Introduction 1. Energy drinks are non-alcoholic beverages containing caffeine, guarana,
glucuronolactone, taurine, ginseng, inositol, carnitine, B-vitamins etc. as main ingredients that act as stimulants. In recent years, a number of different energy drinks have been introduced in the Indian market to provide an energy boost or as dietary supplements. These drinks contain high levels of caffeine which stimulates the nervous system. 2. Energy drinks are heavily marketed to young adults and others and manufacturers
compare the effects of the drinks to the use of drugs like cocaine. Many of these drinks are heavily promoted in bars or for use in combination with alcohol, which could further increase the health risk to consumers. There are a number of scientific reports on the adverse consequences of excessive consumption of caffeine. The main sources of caffeine are tea, coffee and soft drinks. In energy drinks, caffeine is added at levels of up to 80 mg per serve. The drinks usually have a number of added water soluble vitamins such as, niacin, pathothenic acid, vitamin B6 and vitamin B12 and other substances, such as amino acids. 3. There are, at present, no Codex Standards for soft drinks or non-alcoholic
carbonated beverages. Several countries have approved energy drinks as dietary supplements. The health implications of caffeine have also been enquired into by several countries. 4. Caffeine is added to energy drinks ostensibly to increase mental performance. The
detrimental effects of caffeine have been identified by several studies. Moreover, caffeine used in conjunction with alcoholic or other substances of dependence can have additional impact on health. The scientific community has been concerned at the potential access to caffeinated beverages by children and the carry over fortification from caffeine fortified foods to other products. Therefore, products which have caffeine as ingredient are usually prohibited from being used as ingredient in other beverages commonly consumed by children. Pregnant and lactating women are vulnerable groups for whom high consumption of caffeine is not advised. The supply of caffeine from all sources of a normal diet should also be considered while determining the maximum permissible limit.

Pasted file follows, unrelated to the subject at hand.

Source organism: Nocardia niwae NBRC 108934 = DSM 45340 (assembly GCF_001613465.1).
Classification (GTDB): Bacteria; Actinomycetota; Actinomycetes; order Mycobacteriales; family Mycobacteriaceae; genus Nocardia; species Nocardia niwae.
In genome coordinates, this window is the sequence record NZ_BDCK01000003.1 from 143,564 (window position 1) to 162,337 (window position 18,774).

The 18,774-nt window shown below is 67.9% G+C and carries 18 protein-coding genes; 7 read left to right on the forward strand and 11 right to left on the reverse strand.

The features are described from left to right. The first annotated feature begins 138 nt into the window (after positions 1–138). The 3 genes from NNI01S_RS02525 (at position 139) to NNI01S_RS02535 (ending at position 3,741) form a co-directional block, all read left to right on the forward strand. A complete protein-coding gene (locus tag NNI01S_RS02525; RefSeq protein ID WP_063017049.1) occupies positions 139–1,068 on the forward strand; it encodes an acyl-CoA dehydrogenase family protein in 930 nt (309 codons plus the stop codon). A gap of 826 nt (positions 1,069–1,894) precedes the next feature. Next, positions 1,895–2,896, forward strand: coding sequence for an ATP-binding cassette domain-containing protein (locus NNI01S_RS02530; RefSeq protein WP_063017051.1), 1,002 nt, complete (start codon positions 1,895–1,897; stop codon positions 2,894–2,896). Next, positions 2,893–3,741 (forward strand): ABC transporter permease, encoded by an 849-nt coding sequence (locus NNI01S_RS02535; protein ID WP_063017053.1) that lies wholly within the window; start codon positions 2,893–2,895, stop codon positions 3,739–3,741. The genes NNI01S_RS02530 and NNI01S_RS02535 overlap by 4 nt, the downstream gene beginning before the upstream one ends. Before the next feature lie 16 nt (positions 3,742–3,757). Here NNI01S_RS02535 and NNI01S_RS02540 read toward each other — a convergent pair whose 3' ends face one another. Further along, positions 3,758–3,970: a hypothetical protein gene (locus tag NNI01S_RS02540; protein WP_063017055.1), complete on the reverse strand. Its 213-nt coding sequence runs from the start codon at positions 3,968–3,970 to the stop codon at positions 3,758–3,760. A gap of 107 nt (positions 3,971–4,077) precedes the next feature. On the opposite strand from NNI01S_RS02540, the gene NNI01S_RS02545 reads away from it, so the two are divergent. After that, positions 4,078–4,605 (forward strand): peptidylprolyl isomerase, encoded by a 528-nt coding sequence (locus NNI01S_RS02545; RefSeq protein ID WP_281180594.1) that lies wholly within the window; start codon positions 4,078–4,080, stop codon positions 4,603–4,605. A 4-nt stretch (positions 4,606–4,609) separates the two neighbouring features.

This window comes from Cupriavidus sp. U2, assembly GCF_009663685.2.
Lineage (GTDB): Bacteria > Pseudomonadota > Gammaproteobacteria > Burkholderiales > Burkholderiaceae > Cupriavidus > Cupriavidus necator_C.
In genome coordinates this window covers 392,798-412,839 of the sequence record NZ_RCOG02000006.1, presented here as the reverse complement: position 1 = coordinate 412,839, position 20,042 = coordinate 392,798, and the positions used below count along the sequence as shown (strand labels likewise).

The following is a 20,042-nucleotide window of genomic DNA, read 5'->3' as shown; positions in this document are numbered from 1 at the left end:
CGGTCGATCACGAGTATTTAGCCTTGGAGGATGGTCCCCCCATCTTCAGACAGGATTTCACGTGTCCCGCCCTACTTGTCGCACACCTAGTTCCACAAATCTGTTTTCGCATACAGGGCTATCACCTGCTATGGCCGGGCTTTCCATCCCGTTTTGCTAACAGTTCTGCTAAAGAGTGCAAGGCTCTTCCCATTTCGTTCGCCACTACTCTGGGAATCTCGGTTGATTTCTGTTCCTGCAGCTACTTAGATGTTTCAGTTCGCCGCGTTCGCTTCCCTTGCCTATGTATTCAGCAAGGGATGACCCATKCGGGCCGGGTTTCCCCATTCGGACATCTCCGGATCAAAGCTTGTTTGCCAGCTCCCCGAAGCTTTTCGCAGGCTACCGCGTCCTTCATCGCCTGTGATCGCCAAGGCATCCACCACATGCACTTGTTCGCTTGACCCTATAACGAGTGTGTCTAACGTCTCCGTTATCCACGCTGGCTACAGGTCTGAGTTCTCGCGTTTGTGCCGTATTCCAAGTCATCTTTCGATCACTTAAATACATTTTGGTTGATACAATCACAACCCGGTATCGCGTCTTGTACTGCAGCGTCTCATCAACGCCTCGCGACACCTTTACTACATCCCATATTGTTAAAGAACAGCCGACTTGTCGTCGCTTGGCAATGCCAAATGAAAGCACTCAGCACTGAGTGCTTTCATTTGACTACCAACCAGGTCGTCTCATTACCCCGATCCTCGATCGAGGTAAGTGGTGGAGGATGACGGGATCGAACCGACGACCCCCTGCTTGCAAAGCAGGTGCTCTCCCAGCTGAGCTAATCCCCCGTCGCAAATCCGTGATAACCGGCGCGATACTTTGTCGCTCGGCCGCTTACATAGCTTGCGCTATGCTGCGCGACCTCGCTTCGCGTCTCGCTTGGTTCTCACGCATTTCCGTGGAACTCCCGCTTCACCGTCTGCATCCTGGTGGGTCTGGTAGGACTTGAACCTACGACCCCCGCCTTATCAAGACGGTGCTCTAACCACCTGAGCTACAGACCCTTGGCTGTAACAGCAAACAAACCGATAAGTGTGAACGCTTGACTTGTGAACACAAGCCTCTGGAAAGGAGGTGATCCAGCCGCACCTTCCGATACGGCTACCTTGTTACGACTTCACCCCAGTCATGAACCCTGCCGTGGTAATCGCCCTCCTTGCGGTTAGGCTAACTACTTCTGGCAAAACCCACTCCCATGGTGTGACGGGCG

Review of Scientific Literature 5. In recent years, a number of different energy drinks have been introduced to provide
an energy boost or as dietary supplements. They contain high levels of caffeine as well as other additives, such as taurine, ginseng and carnitine that act as stimulants. Some of the more popular brands are Red Bull, Monster, Rockstar, No Fear, Tab Energy, Wired and Fixx. In addition, many of the drinks are heavily marketed in bars or for use in combination with alcohol, which could further increase the health risks to consumers. 6. In August 2008, a study conducted by the Cardiovascular Research Centre at the
Royal Adelaide Hospital in Australia found that energy drinks could increase the risk of strokes and heart attacks. According to the research, even consuming one can of the caffeinated energy drink Red Bull could cause the blood to become sticky, increasing the risk of clotting. 7. A group of 100 scientists and physicians, led by a neuroscientist at Johns Hopkins
School of Medicine, has sent a petition to FDA urging the agency to increase energy drink regulations, as the high caffeine drinks could increase the risk of caffeine intoxication and alcohol-related injuries. The group of scientists and experts believe that warnings and limits are necessary because there is a wide disparity in caffeine and alcohol content in the various brands of energy drinks. In some non-alcoholic energy drinks, caffeine content varies between 75mg and 150mg per can. In some other energy drinks, caffeine content drastically varies between 300mg and 500mg per can....